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Caroline's Comets: A True Story

Caroline's Comets: A True Story

by Emily Arnold McCully

Caroline Herschel (1750–1848) was not only one of the greatest astronomers who ever lived but also the first woman to be paid for her scientific work. Born the youngest daughter of a poor family in Hanover, Germany, she was scarred from smallpox, stunted from typhus and used by her parents as a scullery maid. But when her favorite brother, William, left for


Caroline Herschel (1750–1848) was not only one of the greatest astronomers who ever lived but also the first woman to be paid for her scientific work. Born the youngest daughter of a poor family in Hanover, Germany, she was scarred from smallpox, stunted from typhus and used by her parents as a scullery maid. But when her favorite brother, William, left for England, he took her with him. The siblings shared a passion for stars, and together they built the greatest telescope of their age, working tirelessly on star charts. Using their telescope, Caroline discovered fourteen nebulae and two galaxies, was the first woman to discover a comet, and became the first woman officially employed as a scientist—by no less than the King of England! The information from the Herschels’ star catalogs is still used by space agencies today.

Editorial Reviews

Publishers Weekly
McCully (Queen of the Diamond; Dare the Wind) again sets her sights on groundbreaking women with this picture-book biography of Victorian-era scientist Caroline Herschel, the first woman to discover a comet. Dynamic pen, ink, and watercolor illustrations reveal a diminutive yet determined Caroline, her growth stunted and her face scarred by childhood disease. From inauspicious beginnings as a housekeeper and stocking knitter for her family, Caroline goes on to live with her astronomer brother in England and make valuable contributions to the field. Caroline’s own words, appearing as italicized excerpts from her autobiography, enhance McCully’s straightforward narrative: “William made a small telescope for Caroline. He taught her math so she could calculate the positions of stars. I found I was to be trained... I was ‘to sweep for comets.’ Caroline always did what her brother asked.” Despite the social constraints placed on unmarried women in the 18th century, Caroline thrives and achieves, becoming one of the first professional female scientists. A bibliography, glossary, and timeline wrap up a tale of resolve and perseverance that’s sure to encourage curious readers. Ages 6–10. Agent: Susan Cohen, Writers House. (Feb.)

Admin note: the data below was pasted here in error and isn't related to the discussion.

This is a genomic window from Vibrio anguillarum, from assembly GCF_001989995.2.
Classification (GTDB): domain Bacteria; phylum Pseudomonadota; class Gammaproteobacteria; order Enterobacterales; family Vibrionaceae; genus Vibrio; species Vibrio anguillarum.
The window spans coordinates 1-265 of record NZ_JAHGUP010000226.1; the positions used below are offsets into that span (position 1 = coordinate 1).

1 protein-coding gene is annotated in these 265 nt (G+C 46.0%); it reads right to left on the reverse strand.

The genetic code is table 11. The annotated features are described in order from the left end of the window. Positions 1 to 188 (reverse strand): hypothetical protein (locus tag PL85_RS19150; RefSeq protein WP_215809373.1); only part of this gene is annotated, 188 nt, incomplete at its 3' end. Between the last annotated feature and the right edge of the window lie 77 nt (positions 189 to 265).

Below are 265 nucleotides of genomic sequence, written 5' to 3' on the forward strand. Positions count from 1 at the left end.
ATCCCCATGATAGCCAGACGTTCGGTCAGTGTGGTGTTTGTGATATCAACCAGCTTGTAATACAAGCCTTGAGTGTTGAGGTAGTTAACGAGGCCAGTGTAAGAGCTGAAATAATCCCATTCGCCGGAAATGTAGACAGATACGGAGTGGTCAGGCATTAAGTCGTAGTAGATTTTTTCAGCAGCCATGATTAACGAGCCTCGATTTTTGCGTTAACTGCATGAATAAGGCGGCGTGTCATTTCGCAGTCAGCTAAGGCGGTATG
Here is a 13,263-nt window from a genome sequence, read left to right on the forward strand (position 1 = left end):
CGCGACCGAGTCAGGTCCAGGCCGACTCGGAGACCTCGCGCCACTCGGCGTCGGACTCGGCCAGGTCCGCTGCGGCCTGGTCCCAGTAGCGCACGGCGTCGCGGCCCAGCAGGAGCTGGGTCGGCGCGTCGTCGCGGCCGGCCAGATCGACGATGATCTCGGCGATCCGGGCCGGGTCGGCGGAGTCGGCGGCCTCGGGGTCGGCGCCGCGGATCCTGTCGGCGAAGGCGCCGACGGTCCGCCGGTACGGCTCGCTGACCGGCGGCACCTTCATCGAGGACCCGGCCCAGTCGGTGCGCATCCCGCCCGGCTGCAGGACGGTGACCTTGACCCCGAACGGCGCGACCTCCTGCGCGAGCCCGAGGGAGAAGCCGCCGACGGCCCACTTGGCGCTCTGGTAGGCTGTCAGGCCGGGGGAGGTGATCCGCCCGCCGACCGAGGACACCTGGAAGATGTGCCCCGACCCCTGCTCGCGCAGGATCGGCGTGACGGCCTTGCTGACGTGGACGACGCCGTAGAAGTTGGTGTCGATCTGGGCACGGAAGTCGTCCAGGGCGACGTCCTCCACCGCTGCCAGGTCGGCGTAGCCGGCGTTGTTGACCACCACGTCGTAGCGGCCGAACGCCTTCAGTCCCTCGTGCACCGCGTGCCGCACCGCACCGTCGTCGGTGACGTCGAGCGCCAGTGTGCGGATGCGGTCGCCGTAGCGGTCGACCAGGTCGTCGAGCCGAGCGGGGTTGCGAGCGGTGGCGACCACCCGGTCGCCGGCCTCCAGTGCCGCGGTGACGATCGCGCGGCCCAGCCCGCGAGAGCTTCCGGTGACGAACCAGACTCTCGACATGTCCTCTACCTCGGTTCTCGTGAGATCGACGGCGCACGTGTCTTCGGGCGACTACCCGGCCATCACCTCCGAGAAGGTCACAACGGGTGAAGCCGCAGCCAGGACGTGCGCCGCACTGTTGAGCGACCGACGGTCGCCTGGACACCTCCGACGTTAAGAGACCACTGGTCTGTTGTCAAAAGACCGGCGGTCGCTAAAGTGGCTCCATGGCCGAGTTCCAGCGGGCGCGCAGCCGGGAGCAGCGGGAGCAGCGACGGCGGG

Children's Literature - Tina Chan
In 1786, Caroline Herschel was the first woman to discover a comet. Born in 1750 in Hanover, Germany, she learned to knit and was the family housekeeper while her father and brothers were musicians. When Caroline was ten, she caught typhus, which stunted her growth, and smallpox, which scarred her face. She joined her brother William, a chorus conductor and piano teacher, in England when she was twenty-two. She learned English and became a singer, which allowed her to earn money. They built a telescope that helped them discover the Milky Way, and William discovered Uranus. Because of the latter discovery, William became King George III’s astronomer and was paid an annual salary. Caroline discovered fourteen unknown nebulae and star clusters, and two new galaxies. She discovered a comet, called “the Lady’s Comet,” that made her famous. In order to earn a salary, Caroline refused William’s offer to be his assistant, becoming the first professional female scientist. She became known as the “Hunter of Comets” after discovering seven more comets. Despite facing childhood illnesses, Caroline Herschel became a lover of astronomy and a courageous woman who believed in gender equality. Although a glossary is included, having words from the glossary in bold in the story would help signify to readers that the definition is provided in the backmatter. Nevertheless, readers will know that Caroline made valuable contributions to science. The story includes italicized passages from Caroline’s memoir and correspondence. The large, color illustrations are appropriate for the intended audience. Also includes a section about Caroline and William’s later years, a bibliography, a glossary, and a timeline of events from the story as well as other significant astronomical events. Reviewer: Tina Chan; Ages 6 to 10.